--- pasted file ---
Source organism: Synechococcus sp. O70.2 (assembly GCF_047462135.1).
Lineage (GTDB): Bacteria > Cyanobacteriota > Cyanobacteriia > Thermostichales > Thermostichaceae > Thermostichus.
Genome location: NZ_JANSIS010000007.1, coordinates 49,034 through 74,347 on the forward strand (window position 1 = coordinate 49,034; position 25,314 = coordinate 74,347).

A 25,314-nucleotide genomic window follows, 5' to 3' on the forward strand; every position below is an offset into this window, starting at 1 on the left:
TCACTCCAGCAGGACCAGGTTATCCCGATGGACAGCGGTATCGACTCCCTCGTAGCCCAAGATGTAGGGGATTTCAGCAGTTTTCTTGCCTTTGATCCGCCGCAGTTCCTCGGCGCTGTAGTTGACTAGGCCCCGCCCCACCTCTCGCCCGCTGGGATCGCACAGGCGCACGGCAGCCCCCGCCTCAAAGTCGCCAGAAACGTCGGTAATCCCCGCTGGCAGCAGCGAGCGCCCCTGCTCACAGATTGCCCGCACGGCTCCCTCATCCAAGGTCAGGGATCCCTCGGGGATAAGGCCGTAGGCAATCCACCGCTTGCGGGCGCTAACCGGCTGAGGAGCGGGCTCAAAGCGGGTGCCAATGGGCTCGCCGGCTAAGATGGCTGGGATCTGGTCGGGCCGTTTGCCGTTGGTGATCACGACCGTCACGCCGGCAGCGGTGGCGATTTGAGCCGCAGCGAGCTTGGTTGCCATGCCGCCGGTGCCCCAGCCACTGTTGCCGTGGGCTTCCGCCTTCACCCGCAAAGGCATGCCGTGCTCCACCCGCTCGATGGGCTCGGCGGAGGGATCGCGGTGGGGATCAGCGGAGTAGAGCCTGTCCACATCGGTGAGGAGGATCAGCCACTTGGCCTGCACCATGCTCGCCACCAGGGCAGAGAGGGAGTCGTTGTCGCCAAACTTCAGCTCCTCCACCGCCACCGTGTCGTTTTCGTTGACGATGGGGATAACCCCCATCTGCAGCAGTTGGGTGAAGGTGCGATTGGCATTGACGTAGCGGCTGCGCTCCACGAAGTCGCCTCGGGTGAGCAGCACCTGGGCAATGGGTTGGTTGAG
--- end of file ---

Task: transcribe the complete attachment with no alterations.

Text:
Source organism: Synechococcus sp. O70.2 (assembly GCF_047462135.1).
Lineage (GTDB): Bacteria > Cyanobacteriota > Cyanobacteriia > Thermostichales > Thermostichaceae > Thermostichus.
Genome location: NZ_JANSIS010000007.1, coordinates 49,034 through 74,347 on the forward strand (window position 1 = coordinate 49,034; position 25,314 = coordinate 74,347).

A 25,314-nucleotide genomic window follows, 5' to 3' on the forward strand; every position below is an offset into this window, starting at 1 on the left:
TCACTCCAGCAGGACCAGGTTATCCCGATGGACAGCGGTATCGACTCCCTCGTAGCCCAAGATGTAGGGGATTTCAGCAGTTTTCTTGCCTTTGATCCGCCGCAGTTCCTCGGCGCTGTAGTTGACTAGGCCCCGCCCCACCTCTCGCCCGCTGGGATCGCACAGGCGCACGGCAGCCCCCGCCTCAAAGTCGCCAGAAACGTCGGTAATCCCCGCTGGCAGCAGCGAGCGCCCCTGCTCACAGATTGCCCGCACGGCTCCCTCATCCAAGGTCAGGGATCCCTCGGGGATAAGGCCGTAGGCAATCCACCGCTTGCGGGCGCTAACCGGCTGAGGAGCGGGCTCAAAGCGGGTGCCAATGGGCTCGCCGGCTAAGATGGCTGGGATCTGGTCGGGCCGTTTGCCGTTGGTGATCACGACCGTCACGCCGGCAGCGGTGGCGATTTGAGCCGCAGCGAGCTTGGTTGCCATGCCGCCGGTGCCCCAGCCACTGTTGCCGTGGGCTTCCGCCTTCACCCGCAAAGGCATGCCGTGCTCCACCCGCTCGATGGGCTCGGCGGAGGGATCGCGGTGGGGATCAGCGGAGTAGAGCCTGTCCACATCGGTGAGGAGGATCAGCCACTTGGCCTGCACCATGCTCGCCACCAGGGCAGAGAGGGAGTCGTTGTCGCCAAACTTCAGCTCCTCCACCGCCACCGTGTCGTTTTCGTTGACGATGGGGATAACCCCCATCTGCAGCAGTTGGGTGAAGGTGCGATTGGCATTGACGTAGCGGCTGCGCTCCACGAAGTCGCCTCGGGTGAGCAGCACCTGGGCAATGGGTTGGTTGAG